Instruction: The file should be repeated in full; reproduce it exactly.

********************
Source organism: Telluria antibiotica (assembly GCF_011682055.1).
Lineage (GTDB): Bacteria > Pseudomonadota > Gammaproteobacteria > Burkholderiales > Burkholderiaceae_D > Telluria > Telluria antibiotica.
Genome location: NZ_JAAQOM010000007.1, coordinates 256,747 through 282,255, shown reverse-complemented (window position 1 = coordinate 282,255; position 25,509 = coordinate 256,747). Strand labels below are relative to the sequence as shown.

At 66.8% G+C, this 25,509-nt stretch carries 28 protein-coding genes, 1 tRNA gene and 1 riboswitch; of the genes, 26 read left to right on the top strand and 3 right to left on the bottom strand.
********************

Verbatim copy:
Source organism: Telluria antibiotica (assembly GCF_011682055.1).
Lineage (GTDB): Bacteria > Pseudomonadota > Gammaproteobacteria > Burkholderiales > Burkholderiaceae_D > Telluria > Telluria antibiotica.
Genome location: NZ_JAAQOM010000007.1, coordinates 256,747 through 282,255, shown reverse-complemented (window position 1 = coordinate 282,255; position 25,509 = coordinate 256,747). Strand labels below are relative to the sequence as shown.

At 66.8% G+C, this 25,509-nt stretch carries 28 protein-coding genes, 1 tRNA gene and 1 riboswitch; of the genes, 26 read left to right on the top strand and 3 right to left on the bottom strand.